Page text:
A temporary rest stop has been established in Sidney to support transport truck drivers delivering critical supplies during the COVID-19 pandemic.
In an effort to halt the spread of coronavirus, public restrooms across the province are closed – including the one between Sidney and the Swartz Bay ferry terminal, said Chief Brett Mikkelsen of the Sidney Volunteer Fire Department. This has made things difficult for truck drivers who need places to rest, eat and clean up while working to deliver essential goods.
The Sidney Emergency Operations Centre (EOC) staff established a temporary critical supply chain rest stop in the parking lot outside the Mary Winspear Centre near the Patricia Bay Highway. The western half of the parking lot will be closed to the public while the rest stop is operational but parking will still be permitted in the eastern section, Mikkelsen explained.
The spot was chosen because of its proximity to restaurants and grocery stores – specifically, a 24 hour Tim Hortons committed to staying open during the pandemic, Mikkelsen said. He pointed out that drivers used to be able to grab a meal on the ferry but food services were shut down for health reasons on March 19. He added that given Sidney is the first town drivers pass leaving the Swartz Bay ferry terminal, it made sense to set up a place for them to stop and get what they need.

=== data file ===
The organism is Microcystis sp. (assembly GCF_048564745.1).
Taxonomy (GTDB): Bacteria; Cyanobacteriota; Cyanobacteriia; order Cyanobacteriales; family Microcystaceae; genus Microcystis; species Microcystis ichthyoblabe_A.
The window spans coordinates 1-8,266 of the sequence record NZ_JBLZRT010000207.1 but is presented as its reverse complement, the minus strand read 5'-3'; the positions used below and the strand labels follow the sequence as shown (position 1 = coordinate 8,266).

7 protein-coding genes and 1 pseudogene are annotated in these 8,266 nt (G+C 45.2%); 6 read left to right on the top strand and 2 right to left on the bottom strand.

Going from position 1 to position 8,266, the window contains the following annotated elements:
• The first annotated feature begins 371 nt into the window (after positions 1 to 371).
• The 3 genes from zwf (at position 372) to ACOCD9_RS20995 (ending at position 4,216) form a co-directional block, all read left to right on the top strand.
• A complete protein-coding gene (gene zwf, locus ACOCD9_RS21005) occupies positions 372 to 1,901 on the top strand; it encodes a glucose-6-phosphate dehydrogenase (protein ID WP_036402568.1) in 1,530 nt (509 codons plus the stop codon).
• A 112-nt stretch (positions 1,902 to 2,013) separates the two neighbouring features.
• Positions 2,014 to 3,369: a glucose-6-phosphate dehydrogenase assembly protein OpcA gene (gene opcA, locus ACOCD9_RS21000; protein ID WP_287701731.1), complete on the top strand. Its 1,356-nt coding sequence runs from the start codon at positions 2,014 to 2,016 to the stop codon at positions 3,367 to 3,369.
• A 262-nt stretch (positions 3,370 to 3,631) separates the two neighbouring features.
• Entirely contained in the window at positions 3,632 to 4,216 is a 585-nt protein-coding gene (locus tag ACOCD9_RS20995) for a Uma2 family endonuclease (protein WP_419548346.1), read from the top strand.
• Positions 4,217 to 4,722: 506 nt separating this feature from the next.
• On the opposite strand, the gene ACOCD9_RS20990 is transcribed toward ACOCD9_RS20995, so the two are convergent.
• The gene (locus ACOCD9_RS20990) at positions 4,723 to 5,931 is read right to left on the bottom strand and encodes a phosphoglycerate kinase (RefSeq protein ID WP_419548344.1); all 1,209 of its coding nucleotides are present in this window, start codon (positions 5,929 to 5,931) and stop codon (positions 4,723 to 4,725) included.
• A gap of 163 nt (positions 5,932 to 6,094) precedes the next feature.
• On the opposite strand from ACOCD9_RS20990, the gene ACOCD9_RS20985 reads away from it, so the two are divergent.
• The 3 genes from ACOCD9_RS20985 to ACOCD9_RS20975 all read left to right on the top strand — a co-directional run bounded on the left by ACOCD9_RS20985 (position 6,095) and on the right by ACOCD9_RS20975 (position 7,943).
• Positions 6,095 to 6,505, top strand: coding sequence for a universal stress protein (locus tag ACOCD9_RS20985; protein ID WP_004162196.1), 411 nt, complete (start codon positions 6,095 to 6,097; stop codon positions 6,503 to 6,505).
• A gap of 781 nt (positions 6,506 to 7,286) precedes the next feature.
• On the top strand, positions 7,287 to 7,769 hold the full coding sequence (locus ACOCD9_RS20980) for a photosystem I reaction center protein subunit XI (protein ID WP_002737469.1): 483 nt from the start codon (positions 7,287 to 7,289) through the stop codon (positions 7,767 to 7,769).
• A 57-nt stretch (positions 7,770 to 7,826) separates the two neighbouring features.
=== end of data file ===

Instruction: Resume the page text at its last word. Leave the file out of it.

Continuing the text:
Concerns about the lack of facilities for truck drivers was brought to the attention of the Sidney EOC by a representative from the Saanich Peninsula Chamber of Commerce on March 25 and by the next day, the space was made available to transport drivers. Procuring signs and portable toilets took another day so the rest stop was fully operational on March 27.
Town staff will maintain the washrooms and garbage facilities and drivers are allowed to park overnight.
Mikkelsen assumes this is the first temporary rest stop created in response to the pandemic, but he doesn’t feel it matters who’s first. For him, it’s about providing a much-needed service for truck drivers during the pandemic.
The critical supply chain is dependent on delivery drivers being able to do their jobs, he said, and a lack of food and rest stops would negatively impact the transportation of goods on the Island.
Signs have been posted to alert truck drivers to the new rest stop site and word is being spread to members of the B.C. Trucking Association, Mikkelsen said, noting that in just a few days there has been “considerable interest.”
“We’re working long days here to respond to whatever needs come up,” he said.
Mikkelsen added that Sidney residents have been respecting the safety orders from the provincial health officer which has made the EOC staff’s jobs easier.